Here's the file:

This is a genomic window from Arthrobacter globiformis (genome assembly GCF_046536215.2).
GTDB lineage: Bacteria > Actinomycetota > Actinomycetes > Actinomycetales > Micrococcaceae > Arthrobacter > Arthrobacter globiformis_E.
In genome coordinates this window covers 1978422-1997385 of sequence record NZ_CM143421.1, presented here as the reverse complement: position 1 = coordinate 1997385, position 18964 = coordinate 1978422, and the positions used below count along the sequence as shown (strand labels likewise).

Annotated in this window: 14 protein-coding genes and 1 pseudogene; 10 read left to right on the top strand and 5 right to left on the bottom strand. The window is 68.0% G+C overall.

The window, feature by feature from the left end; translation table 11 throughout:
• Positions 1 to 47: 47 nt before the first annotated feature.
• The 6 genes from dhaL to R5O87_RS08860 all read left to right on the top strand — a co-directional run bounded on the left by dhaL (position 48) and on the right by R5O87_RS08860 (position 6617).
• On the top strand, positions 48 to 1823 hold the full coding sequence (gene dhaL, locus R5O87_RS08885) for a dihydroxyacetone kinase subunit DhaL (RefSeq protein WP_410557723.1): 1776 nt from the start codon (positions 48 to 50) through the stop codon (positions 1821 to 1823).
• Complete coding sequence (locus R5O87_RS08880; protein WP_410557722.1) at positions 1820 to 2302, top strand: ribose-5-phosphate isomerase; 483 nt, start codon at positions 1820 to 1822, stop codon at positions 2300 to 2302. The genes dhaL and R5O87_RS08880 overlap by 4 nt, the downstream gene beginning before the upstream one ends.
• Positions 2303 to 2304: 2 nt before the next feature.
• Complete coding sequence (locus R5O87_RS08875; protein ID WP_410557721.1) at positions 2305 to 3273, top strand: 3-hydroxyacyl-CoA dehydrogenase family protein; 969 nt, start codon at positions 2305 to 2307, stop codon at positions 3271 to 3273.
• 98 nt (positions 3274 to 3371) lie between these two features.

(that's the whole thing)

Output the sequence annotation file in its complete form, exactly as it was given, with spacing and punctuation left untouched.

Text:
This is a genomic window from Arthrobacter globiformis (genome assembly GCF_046536215.2).
GTDB lineage: Bacteria > Actinomycetota > Actinomycetes > Actinomycetales > Micrococcaceae > Arthrobacter > Arthrobacter globiformis_E.
In genome coordinates this window covers 1978422-1997385 of sequence record NZ_CM143421.1, presented here as the reverse complement: position 1 = coordinate 1997385, position 18964 = coordinate 1978422, and the positions used below count along the sequence as shown (strand labels likewise).

Annotated in this window: 14 protein-coding genes and 1 pseudogene; 10 read left to right on the top strand and 5 right to left on the bottom strand. The window is 68.0% G+C overall.

The window, feature by feature from the left end; translation table 11 throughout:
• Positions 1 to 47: 47 nt before the first annotated feature.
• The 6 genes from dhaL to R5O87_RS08860 all read left to right on the top strand — a co-directional run bounded on the left by dhaL (position 48) and on the right by R5O87_RS08860 (position 6617).
• On the top strand, positions 48 to 1823 hold the full coding sequence (gene dhaL, locus R5O87_RS08885) for a dihydroxyacetone kinase subunit DhaL (RefSeq protein WP_410557723.1): 1776 nt from the start codon (positions 48 to 50) through the stop codon (positions 1821 to 1823).
• Complete coding sequence (locus R5O87_RS08880; protein WP_410557722.1) at positions 1820 to 2302, top strand: ribose-5-phosphate isomerase; 483 nt, start codon at positions 1820 to 1822, stop codon at positions 2300 to 2302. The genes dhaL and R5O87_RS08880 overlap by 4 nt, the downstream gene beginning before the upstream one ends.
• Positions 2303 to 2304: 2 nt before the next feature.
• Complete coding sequence (locus R5O87_RS08875; protein ID WP_410557721.1) at positions 2305 to 3273, top strand: 3-hydroxyacyl-CoA dehydrogenase family protein; 969 nt, start codon at positions 2305 to 2307, stop codon at positions 3271 to 3273.
• 98 nt (positions 3274 to 3371) lie between these two features.